Advanced

"A minority within a minority": Skandinaviske kvinders konversion til islam

Madsen, Siri Østerbye LU (2012) SANK01 20121
Social Anthropology
Abstract
The focus of this bachelor’s thesis is on ethnic Scandinavian women who have converted to Islam, and on which significance the addition of a Muslim identity component will have on the converts’ identity and life.
Scandinavian society is characterised by freedom of worship for the individual, who thus has the right to practise any religion. The majority religion in Scandinavia through centuries has been and remains Christianity, whereby the act of converting to a minority religion, in this case Islam, must be expected to cause wonder and ignorance among other people.
What is interesting here is that Muslims in a Scandinavian context are most often questioned and looked upon as something dangerous posing a threat to the Scandinavian... (More)
The focus of this bachelor’s thesis is on ethnic Scandinavian women who have converted to Islam, and on which significance the addition of a Muslim identity component will have on the converts’ identity and life.
Scandinavian society is characterised by freedom of worship for the individual, who thus has the right to practise any religion. The majority religion in Scandinavia through centuries has been and remains Christianity, whereby the act of converting to a minority religion, in this case Islam, must be expected to cause wonder and ignorance among other people.
What is interesting here is that Muslims in a Scandinavian context are most often questioned and looked upon as something dangerous posing a threat to the Scandinavian communal and cultural value system, which is widely understood as homogenous.
The thesis focuses on exploring how Scandinavian women experience their conversion in terms of a) their encounter with the larger society and b) their own self-identity. Furthermore, this thesis will discuss how religious conversion affects the convert’s identity and how the converted women through specific self-representations try to affect others’ stigmatized opinion of them. Thereby the study is based on an understanding of identity as being socially constructed, changed and negotiated between the individual and her surroundings.
The results of the study show that female converts to Islam are met with many negative reactions and suspicions on the basis of their Scandinavian Muslim identity. In relation to born Muslims’ reactions to the converts’ identity combination, some find that the converts should receive credit for choosing Islam, while others believe that it is impossible for Scandinavians to convert to Islam because of their ethnic origin. Concerning non-Muslim ethnic Scandinavians, it is typically ideas of the oppression of Muslim women as well as the incompatibility of a Scandinavian ethnicity and a Muslim religiosity, which are directed towards the converts, thereby causing the women to be seen as traitors incapable of carrying out a valid Scandinavian ethnicity. (Less)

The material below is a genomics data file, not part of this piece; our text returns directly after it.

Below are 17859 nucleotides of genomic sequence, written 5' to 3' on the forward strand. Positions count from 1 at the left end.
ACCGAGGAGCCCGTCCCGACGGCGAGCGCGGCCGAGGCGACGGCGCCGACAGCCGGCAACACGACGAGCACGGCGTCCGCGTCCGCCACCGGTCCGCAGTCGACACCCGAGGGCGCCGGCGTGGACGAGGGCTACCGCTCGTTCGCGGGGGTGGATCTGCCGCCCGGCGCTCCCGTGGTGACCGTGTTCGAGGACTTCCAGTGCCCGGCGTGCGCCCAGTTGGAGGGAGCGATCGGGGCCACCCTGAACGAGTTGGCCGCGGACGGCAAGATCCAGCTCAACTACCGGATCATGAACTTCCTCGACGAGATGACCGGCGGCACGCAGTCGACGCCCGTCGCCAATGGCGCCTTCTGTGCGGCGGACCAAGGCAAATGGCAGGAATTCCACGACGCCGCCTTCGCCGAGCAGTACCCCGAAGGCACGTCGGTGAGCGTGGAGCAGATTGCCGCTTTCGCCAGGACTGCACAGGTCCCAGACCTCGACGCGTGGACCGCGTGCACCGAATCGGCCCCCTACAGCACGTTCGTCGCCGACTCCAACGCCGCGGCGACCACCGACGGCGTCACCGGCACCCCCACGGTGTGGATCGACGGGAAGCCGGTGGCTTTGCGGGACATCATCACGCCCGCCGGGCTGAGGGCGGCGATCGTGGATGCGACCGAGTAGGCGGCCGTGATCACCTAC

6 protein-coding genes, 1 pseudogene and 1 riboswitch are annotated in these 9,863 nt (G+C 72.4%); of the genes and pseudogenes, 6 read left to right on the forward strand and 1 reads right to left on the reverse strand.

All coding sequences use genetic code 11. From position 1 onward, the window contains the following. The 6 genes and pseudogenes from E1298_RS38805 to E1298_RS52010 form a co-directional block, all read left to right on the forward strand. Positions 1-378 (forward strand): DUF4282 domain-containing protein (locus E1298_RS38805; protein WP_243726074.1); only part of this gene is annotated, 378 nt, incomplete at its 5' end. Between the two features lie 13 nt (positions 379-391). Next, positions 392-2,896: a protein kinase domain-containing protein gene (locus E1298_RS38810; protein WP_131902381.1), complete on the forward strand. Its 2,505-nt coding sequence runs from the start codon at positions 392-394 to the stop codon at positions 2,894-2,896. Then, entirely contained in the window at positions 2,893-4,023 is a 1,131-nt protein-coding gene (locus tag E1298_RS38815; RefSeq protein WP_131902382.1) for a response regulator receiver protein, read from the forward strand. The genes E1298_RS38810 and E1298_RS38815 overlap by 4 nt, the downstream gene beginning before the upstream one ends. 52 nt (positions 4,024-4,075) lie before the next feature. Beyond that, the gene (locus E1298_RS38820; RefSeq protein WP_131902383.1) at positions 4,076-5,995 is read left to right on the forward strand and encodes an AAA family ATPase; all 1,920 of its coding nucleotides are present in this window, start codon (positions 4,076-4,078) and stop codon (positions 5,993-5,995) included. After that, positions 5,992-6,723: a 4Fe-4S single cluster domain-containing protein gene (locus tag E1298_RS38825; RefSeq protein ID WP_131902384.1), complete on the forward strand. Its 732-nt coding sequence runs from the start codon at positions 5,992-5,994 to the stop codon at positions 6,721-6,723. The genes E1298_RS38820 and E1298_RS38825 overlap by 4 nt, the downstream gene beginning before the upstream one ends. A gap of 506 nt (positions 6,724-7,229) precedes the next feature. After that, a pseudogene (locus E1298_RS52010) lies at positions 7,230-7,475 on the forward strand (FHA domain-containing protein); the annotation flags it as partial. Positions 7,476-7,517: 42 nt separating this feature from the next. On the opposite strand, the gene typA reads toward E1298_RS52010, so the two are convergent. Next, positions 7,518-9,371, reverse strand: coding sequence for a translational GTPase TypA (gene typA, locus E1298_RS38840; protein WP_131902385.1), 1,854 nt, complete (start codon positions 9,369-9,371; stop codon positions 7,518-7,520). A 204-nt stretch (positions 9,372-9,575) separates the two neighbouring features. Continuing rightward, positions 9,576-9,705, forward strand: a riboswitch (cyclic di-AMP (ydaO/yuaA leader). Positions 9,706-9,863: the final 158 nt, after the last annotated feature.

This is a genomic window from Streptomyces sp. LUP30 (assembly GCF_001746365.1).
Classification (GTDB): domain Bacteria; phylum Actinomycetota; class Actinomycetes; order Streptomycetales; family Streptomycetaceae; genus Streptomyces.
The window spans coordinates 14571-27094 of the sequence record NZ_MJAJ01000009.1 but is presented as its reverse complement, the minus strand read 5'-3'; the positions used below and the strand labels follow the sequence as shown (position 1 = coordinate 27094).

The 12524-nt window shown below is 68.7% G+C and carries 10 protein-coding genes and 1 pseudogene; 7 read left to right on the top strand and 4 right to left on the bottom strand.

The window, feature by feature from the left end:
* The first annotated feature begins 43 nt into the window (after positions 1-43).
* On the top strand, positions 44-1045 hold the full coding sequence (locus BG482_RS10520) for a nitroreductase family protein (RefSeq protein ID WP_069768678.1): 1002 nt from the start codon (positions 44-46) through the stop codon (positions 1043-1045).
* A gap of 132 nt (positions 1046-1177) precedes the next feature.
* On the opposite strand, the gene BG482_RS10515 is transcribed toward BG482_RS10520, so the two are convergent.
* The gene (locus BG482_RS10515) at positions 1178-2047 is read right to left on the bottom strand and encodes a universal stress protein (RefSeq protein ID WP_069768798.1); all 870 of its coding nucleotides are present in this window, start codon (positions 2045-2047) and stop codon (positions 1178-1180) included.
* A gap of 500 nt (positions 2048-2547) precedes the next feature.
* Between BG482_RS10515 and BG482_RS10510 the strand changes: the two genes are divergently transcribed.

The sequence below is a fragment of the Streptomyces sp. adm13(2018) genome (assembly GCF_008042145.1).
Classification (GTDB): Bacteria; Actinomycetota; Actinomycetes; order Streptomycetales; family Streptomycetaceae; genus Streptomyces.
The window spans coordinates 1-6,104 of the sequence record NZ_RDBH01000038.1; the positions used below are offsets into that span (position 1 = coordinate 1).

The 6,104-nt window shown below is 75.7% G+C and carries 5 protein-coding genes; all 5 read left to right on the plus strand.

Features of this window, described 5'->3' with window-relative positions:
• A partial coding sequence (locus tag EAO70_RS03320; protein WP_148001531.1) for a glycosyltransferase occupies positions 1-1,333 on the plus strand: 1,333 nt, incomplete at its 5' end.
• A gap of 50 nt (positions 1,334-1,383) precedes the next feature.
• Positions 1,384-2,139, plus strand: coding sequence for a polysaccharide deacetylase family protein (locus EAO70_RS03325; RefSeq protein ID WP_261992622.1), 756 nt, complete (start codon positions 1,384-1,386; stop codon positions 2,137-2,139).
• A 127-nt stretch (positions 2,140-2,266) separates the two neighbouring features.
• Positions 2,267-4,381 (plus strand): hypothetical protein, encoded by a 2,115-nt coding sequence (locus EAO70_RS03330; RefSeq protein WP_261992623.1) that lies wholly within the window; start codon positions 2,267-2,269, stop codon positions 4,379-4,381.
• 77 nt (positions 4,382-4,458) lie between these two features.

Please use this url to cite or link to this publication:
author
Madsen, Siri Østerbye LU
supervisor
organization
course
SANK01 20121
year
type
M2 - Bachelor Degree
subject
keywords
culture and society, identity, Scandinavian ethnicity, women, conversion, social anthropology, islam
language
Danish
id
2652174
date added to LUP
2012-06-13 08:00:21
date last changed
2012-06-13 08:00:21
@misc{2652174,
  abstract     = {The focus of this bachelor’s thesis is on ethnic Scandinavian women who have converted to Islam, and on which significance the addition of a Muslim identity component will have on the converts’ identity and life. 
Scandinavian society is characterised by freedom of worship for the individual, who thus has the right to practise any religion. The majority religion in Scandinavia through centuries has been and remains Christianity, whereby the act of converting to a minority religion, in this case Islam, must be expected to cause wonder and ignorance among other people. 
What is interesting here is that Muslims in a Scandinavian context are most often questioned and looked upon as something dangerous posing a threat to the Scandinavian communal and cultural value system, which is widely understood as homogenous. 
The thesis focuses on exploring how Scandinavian women experience their conversion in terms of a) their encounter with the larger society and b) their own self-identity. Furthermore, this thesis will discuss how religious conversion affects the convert’s identity and how the converted women through specific self-representations try to affect others’ stigmatized opinion of them. Thereby the study is based on an understanding of identity as being socially constructed, changed and negotiated between the individual and her surroundings. 
The results of the study show that female converts to Islam are met with many negative reactions and suspicions on the basis of their Scandinavian Muslim identity. In relation to born Muslims’ reactions to the converts’ identity combination, some find that the converts should receive credit for choosing Islam, while others believe that it is impossible for Scandinavians to convert to Islam because of their ethnic origin. Concerning non-Muslim ethnic Scandinavians, it is typically ideas of the oppression of Muslim women as well as the incompatibility of a Scandinavian ethnicity and a Muslim religiosity, which are directed towards the converts, thereby causing the women to be seen as traitors incapable of carrying out a valid Scandinavian ethnicity.},
  author       = {Madsen, Siri Østerbye},
  keyword      = {culture and society,identity,Scandinavian ethnicity,women,conversion,social anthropology,islam},
  language     = {dan},
  note         = {Student Paper},
  title        = {"A minority within a minority": Skandinaviske kvinders konversion til islam},
  year         = {2012},
}